Betts: Baseball didn’t do good job with response to Floyd

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LOS ANGELES (AP) Mookie Betts wasn’t moved by Major League Baseball’s response in the wake of George Floyd’s death in police custody, and the Los Angeles Dodgers’ newest star has a goal of getting the Black community to love baseball as much as he does.

MLB released a statement nine days after the death of Floyd, the Black man who died after a white Minneapolis police officer pressed a knee into his neck for several minutes on May 25. MLB was the last of the major pro sports leagues that either responded to Floyd’s death or condemned racism.

“I think baseball did not do a good job with that, but voices were heard,” Betts said Monday on a video conference call with reporters. “That’s the main thing, that we get our voices heard to make some changes. I know it’s not all going to be at one time, but a little change here, a change there, we’ll eventually get to where we need to be.”

Betts said his goal of bringing baseball into Black communities is “more of a personal thing.”

The percentage of Blacks in big league baseball remains low and some think the sport has an image problem because it’s too boring.

Betts, the 2018 AL Most Valuable Player with Boston, is one of the game’s biggest stars, but his national profile lags behind that of other sports stars who juggle multiple high-profile endorsements.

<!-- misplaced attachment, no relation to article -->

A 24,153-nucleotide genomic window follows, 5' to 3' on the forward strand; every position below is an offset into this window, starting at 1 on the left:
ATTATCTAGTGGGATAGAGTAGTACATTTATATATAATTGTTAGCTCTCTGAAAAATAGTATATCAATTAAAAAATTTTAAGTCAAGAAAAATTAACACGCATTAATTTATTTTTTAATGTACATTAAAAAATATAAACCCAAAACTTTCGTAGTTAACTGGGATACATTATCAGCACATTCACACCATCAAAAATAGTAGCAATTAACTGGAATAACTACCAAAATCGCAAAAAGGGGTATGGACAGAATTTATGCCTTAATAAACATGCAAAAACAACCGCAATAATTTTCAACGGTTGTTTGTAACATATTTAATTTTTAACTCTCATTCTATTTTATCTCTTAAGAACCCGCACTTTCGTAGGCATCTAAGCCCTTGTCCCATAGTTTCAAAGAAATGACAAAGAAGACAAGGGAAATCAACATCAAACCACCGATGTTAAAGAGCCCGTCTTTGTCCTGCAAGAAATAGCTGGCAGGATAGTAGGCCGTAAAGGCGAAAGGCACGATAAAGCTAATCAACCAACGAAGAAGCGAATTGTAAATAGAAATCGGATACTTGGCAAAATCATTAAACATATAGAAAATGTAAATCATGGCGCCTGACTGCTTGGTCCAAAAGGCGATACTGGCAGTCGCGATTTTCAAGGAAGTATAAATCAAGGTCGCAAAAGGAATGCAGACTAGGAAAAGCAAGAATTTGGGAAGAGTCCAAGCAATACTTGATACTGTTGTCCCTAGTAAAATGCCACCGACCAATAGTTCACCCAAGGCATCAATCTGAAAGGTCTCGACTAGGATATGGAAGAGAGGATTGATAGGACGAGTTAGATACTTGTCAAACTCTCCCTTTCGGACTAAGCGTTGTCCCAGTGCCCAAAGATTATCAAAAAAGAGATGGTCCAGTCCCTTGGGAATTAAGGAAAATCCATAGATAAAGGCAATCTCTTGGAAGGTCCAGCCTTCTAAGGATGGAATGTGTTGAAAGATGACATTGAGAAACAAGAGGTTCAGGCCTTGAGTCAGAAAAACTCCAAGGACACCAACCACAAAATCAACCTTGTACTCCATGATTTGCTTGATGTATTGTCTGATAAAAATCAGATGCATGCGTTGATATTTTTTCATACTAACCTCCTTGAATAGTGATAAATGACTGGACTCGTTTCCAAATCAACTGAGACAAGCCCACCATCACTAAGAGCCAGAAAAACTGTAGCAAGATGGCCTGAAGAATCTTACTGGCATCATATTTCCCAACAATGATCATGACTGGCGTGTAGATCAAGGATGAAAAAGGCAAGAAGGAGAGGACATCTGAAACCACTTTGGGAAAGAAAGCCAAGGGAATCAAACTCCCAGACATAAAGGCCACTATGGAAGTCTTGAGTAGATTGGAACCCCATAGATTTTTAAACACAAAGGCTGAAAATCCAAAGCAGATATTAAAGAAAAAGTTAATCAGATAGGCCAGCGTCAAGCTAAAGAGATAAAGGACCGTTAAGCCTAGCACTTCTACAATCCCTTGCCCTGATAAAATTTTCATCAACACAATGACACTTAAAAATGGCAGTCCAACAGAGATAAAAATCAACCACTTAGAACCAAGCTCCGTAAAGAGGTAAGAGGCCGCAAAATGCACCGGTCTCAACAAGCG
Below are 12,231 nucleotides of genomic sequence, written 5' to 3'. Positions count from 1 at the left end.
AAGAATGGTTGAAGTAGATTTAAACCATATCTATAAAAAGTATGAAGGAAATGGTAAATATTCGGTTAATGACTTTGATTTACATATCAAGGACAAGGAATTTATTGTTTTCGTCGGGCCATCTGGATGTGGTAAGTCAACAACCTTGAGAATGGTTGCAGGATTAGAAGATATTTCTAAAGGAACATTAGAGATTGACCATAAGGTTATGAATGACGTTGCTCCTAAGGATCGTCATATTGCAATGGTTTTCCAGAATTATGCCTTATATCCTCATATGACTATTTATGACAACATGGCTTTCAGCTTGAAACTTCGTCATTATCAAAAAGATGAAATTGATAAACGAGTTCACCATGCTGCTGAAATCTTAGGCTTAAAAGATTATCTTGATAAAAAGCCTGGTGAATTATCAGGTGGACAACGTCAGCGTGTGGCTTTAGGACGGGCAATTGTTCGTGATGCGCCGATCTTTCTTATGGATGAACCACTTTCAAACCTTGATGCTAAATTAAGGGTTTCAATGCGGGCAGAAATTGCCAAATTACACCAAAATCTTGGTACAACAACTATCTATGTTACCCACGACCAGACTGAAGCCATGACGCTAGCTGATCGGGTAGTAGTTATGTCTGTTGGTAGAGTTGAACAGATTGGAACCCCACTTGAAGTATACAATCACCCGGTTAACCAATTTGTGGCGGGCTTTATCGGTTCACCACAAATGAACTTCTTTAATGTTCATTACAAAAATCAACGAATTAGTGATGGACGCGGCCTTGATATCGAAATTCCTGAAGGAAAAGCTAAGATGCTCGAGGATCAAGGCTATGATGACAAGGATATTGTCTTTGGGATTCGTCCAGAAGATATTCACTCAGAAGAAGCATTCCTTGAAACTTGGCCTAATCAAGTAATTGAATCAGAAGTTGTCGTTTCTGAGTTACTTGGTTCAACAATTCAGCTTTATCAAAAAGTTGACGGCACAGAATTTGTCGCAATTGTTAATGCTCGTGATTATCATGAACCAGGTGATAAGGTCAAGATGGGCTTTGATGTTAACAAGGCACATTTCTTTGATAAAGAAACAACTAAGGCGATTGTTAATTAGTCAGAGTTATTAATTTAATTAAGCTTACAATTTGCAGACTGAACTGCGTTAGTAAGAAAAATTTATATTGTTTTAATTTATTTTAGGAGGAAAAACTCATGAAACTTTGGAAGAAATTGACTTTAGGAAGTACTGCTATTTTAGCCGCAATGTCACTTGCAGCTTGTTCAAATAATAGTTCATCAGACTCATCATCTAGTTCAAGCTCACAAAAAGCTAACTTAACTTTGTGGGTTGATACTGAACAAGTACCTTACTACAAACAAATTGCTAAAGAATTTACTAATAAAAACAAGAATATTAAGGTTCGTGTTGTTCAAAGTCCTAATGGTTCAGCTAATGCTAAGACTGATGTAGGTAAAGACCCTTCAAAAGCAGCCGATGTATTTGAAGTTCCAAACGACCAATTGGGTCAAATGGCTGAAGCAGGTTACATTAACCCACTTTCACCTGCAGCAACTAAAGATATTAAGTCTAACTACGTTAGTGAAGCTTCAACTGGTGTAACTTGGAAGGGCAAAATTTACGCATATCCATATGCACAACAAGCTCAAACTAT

“Obviously, MLB can help,” Betts said, “but I think it’s on us, as in the Black players, and kind of make baseball cool because I think that’s where the disconnect is. Us, as Black people, don’t think it’s that much fun so we have to find a way to make it fun for the Black community and get more guys here.”

Dodgers manager Dave Roberts said the team held a video conference call to discuss issues surrounding the Black Lives Matter movement and social injustice.

“Guys asked questions, guys gave thoughts and opinions, and it was very well received,” said Roberts, the son of a Japanese mother and Black father. “I just don’t want us to lose the traction, the momentum, the conversations that we’ve had over the last month. That’s something that any person of color I think would agree with me, that it just can’t be a footnote.”

Roberts said he’d like to see more Blacks hired throughout baseball.

“To have people that look like you around you, sharing space, having those conversations daily certainly will move the needle ahead,” he said. “That’s my goal.”

NOTES: The Dodgers added right-handers A.J. Ramos and Clayton Beeter to their 60-man player pool. Ramos missed last season and part of 2018 due to labrum surgery. Before getting hurt in 2018, the 33-year-old was 2-2 with a 6.41 ERA and 22 strikeouts for the Mets. Beeter was taken 66th overall in this year’s amateur draft. The 21-year-old out of Texas Tech made four college starts this season, allowing five runs over 21 innings with 33 strikeouts and four walks.